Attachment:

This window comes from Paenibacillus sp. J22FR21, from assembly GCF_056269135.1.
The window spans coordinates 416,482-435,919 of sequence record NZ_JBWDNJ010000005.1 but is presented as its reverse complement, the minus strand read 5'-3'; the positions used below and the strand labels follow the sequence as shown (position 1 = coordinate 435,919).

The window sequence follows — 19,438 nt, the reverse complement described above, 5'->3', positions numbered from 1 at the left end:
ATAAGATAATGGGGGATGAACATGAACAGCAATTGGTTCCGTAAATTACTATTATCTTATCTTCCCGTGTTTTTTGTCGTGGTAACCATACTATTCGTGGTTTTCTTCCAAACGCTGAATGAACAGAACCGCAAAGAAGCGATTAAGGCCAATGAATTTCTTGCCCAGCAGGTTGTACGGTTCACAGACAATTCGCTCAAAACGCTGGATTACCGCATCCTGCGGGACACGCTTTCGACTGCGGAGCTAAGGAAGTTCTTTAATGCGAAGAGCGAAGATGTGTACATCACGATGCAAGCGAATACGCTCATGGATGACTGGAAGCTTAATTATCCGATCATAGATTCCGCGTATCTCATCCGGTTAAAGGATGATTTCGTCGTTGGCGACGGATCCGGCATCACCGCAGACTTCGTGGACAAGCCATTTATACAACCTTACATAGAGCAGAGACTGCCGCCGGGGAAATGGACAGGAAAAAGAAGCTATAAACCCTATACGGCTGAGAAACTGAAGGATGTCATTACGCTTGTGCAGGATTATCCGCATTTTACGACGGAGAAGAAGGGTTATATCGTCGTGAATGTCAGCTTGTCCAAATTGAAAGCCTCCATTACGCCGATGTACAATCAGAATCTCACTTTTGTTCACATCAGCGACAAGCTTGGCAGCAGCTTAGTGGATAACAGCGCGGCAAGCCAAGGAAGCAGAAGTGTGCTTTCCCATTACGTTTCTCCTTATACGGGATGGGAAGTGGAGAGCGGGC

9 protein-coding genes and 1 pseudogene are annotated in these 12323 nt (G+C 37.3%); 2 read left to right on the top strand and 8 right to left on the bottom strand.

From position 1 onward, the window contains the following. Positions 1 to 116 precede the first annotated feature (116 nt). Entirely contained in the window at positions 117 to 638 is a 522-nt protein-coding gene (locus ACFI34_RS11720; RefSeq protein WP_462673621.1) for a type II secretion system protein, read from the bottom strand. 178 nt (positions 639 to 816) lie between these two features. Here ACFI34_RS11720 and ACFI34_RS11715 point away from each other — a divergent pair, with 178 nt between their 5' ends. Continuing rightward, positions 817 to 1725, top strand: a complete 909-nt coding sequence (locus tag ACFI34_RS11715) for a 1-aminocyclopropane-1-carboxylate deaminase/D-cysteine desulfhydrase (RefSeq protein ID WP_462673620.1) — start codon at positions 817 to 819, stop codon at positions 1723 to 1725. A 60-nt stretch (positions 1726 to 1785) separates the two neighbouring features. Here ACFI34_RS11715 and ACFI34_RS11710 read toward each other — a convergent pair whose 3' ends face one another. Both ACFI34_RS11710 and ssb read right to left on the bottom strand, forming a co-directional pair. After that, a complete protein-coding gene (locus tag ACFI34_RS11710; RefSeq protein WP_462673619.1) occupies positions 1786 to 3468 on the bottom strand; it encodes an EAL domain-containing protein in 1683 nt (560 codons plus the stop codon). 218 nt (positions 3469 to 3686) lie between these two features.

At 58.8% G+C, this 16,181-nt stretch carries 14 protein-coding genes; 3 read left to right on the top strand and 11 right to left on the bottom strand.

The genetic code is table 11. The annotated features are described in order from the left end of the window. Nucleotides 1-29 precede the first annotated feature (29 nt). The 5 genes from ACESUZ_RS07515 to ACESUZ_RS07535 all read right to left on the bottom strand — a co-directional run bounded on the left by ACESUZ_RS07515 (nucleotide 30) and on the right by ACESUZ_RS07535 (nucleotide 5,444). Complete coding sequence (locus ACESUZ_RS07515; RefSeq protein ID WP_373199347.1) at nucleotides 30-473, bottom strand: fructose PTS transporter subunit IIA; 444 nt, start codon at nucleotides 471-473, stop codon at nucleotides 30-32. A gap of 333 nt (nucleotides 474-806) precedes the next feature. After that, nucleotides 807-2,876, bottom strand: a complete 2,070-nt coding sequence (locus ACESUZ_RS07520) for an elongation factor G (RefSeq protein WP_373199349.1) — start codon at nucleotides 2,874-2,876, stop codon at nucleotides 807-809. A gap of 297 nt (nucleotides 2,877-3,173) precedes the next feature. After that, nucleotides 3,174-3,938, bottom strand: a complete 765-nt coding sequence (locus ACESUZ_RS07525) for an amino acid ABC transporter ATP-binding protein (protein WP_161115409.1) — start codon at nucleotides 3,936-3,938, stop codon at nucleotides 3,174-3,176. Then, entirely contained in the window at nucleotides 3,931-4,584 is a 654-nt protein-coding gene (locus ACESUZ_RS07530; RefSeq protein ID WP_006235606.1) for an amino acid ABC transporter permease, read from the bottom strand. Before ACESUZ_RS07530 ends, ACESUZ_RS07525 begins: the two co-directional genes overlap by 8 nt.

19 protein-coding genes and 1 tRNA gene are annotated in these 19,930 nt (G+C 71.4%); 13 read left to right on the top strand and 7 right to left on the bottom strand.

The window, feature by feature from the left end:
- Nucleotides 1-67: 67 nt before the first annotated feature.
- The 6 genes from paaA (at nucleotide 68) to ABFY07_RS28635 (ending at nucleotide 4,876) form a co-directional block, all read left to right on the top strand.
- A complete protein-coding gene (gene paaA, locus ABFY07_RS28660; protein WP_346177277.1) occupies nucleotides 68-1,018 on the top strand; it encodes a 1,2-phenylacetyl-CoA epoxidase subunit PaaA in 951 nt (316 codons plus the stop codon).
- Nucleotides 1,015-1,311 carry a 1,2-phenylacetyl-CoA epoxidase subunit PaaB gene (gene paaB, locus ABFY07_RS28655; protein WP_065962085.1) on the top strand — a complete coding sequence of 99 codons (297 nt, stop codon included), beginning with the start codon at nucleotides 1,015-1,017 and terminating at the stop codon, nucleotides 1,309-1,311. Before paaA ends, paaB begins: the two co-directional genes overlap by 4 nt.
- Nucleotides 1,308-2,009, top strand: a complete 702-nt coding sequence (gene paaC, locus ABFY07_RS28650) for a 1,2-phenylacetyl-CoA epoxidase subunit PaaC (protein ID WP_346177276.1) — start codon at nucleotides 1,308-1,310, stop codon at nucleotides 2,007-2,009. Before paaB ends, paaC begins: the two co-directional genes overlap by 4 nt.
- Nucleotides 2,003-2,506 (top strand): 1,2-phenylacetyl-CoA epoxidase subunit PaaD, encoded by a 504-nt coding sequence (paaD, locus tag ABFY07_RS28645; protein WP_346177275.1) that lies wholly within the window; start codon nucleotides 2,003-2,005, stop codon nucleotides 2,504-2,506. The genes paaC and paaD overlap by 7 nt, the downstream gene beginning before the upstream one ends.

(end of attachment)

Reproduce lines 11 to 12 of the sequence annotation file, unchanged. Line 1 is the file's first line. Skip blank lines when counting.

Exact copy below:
- Nucleotides 1-67: 67 nt before the first annotated feature.
- The 6 genes from paaA (at nucleotide 68) to ABFY07_RS28635 (ending at nucleotide 4,876) form a co-directional block, all read left to right on the top strand.